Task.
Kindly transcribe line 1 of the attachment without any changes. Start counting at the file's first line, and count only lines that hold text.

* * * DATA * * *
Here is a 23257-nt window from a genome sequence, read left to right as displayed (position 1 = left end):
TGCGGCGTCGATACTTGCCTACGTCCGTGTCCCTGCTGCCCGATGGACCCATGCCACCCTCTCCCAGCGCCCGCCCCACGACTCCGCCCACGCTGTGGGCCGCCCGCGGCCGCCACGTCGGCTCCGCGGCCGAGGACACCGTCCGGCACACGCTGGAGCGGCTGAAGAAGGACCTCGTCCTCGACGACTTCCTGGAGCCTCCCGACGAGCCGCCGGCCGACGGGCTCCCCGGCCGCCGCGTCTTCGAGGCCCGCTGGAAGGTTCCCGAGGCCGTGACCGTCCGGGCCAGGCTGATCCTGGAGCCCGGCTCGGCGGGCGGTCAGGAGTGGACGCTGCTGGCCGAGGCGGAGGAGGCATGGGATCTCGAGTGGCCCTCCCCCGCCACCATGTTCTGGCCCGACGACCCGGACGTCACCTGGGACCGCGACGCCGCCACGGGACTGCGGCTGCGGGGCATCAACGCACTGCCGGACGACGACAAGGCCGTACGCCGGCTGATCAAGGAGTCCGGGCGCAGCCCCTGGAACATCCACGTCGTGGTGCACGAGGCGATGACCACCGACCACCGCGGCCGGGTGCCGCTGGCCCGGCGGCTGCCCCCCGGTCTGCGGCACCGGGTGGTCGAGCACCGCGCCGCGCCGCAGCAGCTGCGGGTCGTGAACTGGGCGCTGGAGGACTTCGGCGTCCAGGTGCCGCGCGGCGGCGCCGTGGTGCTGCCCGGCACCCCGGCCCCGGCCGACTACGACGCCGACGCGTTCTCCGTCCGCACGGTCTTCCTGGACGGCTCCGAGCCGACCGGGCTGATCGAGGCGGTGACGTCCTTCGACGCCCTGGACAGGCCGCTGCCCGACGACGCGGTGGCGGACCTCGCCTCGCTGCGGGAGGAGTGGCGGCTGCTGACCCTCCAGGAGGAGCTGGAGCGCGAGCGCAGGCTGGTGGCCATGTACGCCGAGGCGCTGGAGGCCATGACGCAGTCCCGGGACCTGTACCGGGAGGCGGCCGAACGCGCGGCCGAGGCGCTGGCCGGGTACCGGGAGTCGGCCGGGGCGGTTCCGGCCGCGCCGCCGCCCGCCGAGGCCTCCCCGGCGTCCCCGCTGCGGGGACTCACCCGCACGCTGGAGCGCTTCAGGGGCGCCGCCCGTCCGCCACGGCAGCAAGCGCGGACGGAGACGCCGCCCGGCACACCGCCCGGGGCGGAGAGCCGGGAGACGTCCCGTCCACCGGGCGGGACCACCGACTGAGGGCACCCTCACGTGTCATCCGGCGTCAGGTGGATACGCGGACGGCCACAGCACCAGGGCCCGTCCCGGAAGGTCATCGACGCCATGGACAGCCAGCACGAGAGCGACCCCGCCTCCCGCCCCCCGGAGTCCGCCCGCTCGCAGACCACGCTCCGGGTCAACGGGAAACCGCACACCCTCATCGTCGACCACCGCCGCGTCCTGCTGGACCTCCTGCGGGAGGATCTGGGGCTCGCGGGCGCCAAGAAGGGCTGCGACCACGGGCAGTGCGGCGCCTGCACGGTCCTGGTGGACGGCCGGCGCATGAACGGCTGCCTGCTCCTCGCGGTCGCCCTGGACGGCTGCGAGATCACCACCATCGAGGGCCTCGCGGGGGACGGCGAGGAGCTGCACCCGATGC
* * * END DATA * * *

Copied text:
Here is a 23257-nt window from a genome sequence, read left to right as displayed (position 1 = left end):